You don't want to talk too much about your lack of experience on your résumé. If you did real estate, I don't know if you did transactional work or real estate related work or real estate litigation. But if you did transactional real estate, you should be able to find a job in most major markets by applying. If you did litigation, hopefully, it's real estate litigation. Then, you should also be able to find a job.
As a solo practitioner, you said you did litigation in real estate. I'm assuming you probably did some transactional work. So you can apply to positions, and I don't think you need to go into too much detail, though, about being in elected office. If you want to retire from elected office, that's fine. But keep in mind that you do face a little bit of an uphill battle. Anytime someone does something that suggests they may not have a commitment to practicing law, then that can hurt them. So, de-emphasize your elected office job unless it's relevant. I mean, sometimes, a lot of law firms like hiring people from elected office because they believe they can bring in business.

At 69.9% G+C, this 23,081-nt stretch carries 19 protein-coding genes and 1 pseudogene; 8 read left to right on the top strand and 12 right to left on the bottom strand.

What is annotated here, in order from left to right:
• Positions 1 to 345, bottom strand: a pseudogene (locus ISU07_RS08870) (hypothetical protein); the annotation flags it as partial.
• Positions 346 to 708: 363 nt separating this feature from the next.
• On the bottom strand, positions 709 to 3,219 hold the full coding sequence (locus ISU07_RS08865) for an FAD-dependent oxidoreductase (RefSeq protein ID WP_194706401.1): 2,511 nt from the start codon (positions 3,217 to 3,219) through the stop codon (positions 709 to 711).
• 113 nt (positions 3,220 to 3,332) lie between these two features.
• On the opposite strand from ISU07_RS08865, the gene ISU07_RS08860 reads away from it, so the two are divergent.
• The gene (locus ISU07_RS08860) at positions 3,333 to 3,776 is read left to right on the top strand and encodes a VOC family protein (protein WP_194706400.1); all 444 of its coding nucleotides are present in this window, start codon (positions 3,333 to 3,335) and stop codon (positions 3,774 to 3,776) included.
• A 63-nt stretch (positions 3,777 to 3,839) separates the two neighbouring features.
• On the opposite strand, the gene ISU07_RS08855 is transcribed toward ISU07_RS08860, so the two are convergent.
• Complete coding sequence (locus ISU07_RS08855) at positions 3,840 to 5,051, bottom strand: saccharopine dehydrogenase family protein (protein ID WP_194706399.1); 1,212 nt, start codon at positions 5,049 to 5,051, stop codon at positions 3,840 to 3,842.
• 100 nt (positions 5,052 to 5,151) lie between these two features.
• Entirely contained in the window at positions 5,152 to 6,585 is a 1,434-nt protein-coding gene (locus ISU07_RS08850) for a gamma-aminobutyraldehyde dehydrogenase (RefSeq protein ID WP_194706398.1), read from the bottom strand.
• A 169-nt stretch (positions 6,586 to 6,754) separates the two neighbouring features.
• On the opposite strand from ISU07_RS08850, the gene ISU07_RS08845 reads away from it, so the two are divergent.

So, if you did anything to do with real estate and so forth in your elected office job, it actually could help you quite a bit. For instance, if you did zoning or something, then you may want to include it. But the less emphasis you give on that and the more emphasis you give on your legal experience, the better. I've reviewed so many résumés, and I've seen a lot of people who do what you've done. They will put their legal experience at the top of their résumé. Then, at the bottom, they'll put the elected office details. The reader will focus on the legal experience first and then the other stuff at the end.